Thursday, April 27, 2017

Unizor - Definite Integrals - Area under Curve

Notes to a video lecture on

Definite Integrals -
Area under Curve

Consider the following problem.
Given a smooth function f(x) (we will always consider smooth functions in terms of continuity and sufficient differentiability), with non-negative values (that is, f(x) ≥ 0), defined on a closed segment [a, b] and represented by its graph on (X,Y) coordinate plane.

In the following we will use the word "area" in a sense of a two-dimensional part of a plane and as a quantitative measure of this part of plane. The context would clarify which one it is used in every case.

Our task is to find the "area under curve" - the measure of a part of coordinate plane bounded on the top by a graph of this function, on the bottom - the X-axis, on the left - by a line x = a and on the right - by a line x = b.
This area looks like this gray shaded part of a plane (for now, do not pay attention to what's written inside this area):

There is no ready to use formula for such an area. We do know how the area of a rectangle is defined, it is a product of its two dimensions - length multiplied by width, but not of such a complicated figure as the one we consider now.
We really have to define what the area of this figure is and then attempt to calculate it based on values of function f(x) on segment [a, b].
We did have a similar problem in Geometry with the area of a circle, and approached it as a sequence of approximations of a complex figure with simple ones. Let's do the same now.

We will use certain intuitive considerations to define the "area under curve" and will prove that this definition is mathematically valid.

The process of approximation starts with dividing segment [a, b] into N intervals by points a=x0x1x2x3...xN=b, and constructing rectangles, based on each interval [xi−1, xi], having the height equaled to a minimum value mi of function f(x) on this interval, similar to the following picture (consider only light blue rectangles)

All the light blue rectangles are completely below the curve (since their heights are minimums of the function values on each interval) and, therefore, the sum of their areas does not exceed the intuitively understood "area under curve".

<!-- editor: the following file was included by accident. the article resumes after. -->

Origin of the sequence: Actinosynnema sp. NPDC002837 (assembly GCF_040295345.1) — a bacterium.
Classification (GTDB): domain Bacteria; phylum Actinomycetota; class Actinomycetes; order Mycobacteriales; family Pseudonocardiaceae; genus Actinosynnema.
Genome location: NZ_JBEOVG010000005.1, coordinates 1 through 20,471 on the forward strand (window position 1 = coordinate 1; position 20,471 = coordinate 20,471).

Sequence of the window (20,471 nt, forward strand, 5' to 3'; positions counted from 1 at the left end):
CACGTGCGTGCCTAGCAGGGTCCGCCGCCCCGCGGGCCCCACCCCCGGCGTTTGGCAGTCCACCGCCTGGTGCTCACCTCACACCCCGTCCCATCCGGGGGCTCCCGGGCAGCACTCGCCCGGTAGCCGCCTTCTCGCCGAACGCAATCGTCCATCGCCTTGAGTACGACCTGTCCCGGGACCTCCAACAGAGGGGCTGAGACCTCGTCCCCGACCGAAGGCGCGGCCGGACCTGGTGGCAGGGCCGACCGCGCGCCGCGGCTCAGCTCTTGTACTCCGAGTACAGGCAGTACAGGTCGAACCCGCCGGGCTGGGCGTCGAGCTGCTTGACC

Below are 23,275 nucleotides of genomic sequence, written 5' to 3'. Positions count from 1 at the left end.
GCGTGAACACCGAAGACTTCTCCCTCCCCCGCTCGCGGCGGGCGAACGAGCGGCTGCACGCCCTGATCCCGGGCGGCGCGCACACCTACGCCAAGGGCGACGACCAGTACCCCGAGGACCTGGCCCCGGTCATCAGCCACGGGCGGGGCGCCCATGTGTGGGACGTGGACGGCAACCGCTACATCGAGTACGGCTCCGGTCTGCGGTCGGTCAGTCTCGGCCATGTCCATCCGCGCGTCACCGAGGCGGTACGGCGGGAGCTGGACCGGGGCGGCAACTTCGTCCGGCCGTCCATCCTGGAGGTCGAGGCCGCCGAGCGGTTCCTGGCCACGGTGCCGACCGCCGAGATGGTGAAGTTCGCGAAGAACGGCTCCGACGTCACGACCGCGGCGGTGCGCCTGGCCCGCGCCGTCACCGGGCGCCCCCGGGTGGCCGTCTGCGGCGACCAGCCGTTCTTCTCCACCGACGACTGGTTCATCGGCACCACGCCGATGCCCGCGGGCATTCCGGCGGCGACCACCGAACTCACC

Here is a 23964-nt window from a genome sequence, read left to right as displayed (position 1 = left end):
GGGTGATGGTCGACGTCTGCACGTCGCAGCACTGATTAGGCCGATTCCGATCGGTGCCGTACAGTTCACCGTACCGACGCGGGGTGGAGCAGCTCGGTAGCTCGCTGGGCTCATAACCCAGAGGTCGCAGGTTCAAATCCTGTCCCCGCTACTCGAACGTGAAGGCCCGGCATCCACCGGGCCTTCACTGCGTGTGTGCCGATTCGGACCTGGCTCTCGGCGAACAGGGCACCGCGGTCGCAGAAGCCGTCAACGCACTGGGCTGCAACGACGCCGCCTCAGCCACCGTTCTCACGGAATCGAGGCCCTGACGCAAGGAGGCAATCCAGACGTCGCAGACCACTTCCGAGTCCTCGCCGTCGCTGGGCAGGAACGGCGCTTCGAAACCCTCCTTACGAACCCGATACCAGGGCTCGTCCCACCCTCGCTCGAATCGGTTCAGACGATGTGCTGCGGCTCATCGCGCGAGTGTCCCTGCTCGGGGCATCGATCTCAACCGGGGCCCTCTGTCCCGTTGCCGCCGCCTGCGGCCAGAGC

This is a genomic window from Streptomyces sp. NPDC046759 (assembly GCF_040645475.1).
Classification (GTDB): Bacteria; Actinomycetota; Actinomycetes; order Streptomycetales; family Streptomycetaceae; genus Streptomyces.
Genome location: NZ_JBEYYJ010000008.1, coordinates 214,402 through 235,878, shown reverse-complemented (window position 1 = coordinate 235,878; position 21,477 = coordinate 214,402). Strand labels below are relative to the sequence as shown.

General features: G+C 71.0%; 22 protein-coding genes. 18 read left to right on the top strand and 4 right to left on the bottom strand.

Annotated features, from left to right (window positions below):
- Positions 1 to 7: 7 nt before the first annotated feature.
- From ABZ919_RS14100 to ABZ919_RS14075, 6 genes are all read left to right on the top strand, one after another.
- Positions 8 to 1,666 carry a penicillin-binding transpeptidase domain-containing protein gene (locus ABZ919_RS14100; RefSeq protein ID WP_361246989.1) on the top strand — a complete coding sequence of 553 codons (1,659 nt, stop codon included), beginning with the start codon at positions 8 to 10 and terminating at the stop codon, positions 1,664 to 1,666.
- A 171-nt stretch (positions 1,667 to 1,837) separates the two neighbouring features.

Alternatively, we can consider a set of rectangles built on the same intervals but of the height equaled to a maximum value Mi of function f(x) on each interval (consider now pink extension of light blue rectangles).
New taller rectangles are higher than the curve and, therefore, the sum of their areas is not less than the intuitively understood "area under curve".

Notice that the union of all blue rectangles resembles the figure we are trying to determine the area of. So, the sum of areas of all rectangles is close to the "area under curve", while always being less than "area under curve".
This sum of areas of rectangles can be expressed by a formula
sN = Σi∈[1,N]mi·(xi−xi−1) = Σi∈[1,N]mi·Δxi−1
where Δxi−1 = xi−xi−1, which is the width of each interval.

Adding pink extension, we note that the sum of these taller rectangles also approximates the "area under curve", while being larger than it.
This sum of areas of rectangles can be expressed by a formula
SN = Σi∈[1,N]Mi·(xi−xi−1) = Σi∈[1,N]Mi·Δxi−1
where Δxi−1 = xi−xi−1, which is the width of each interval.

Both approximations seem to be better if the number of intervals N we divide our segment [a, b] is large. And the larger is N - the better our approximation will be.

This can be confirmed by the following obvious statements.
If we divide any existing interval in two parts, build two rectangles instead of one and calculate the sum of areas of these rectangles, sum sN, based on minimum values of function f(x), will increase and sum SN, based on maximum values of function f(x), will decrease.

Let's continue adding points of partitioning to infinity such that the largest interval's width converges to zero.
During this process sum sN will monotonically increase or stay the same, but not decrease, while being bounded from above by any SN; and sum SNwill monotonically decrease or stay the same, but not increase, while being bounded from below by any sN.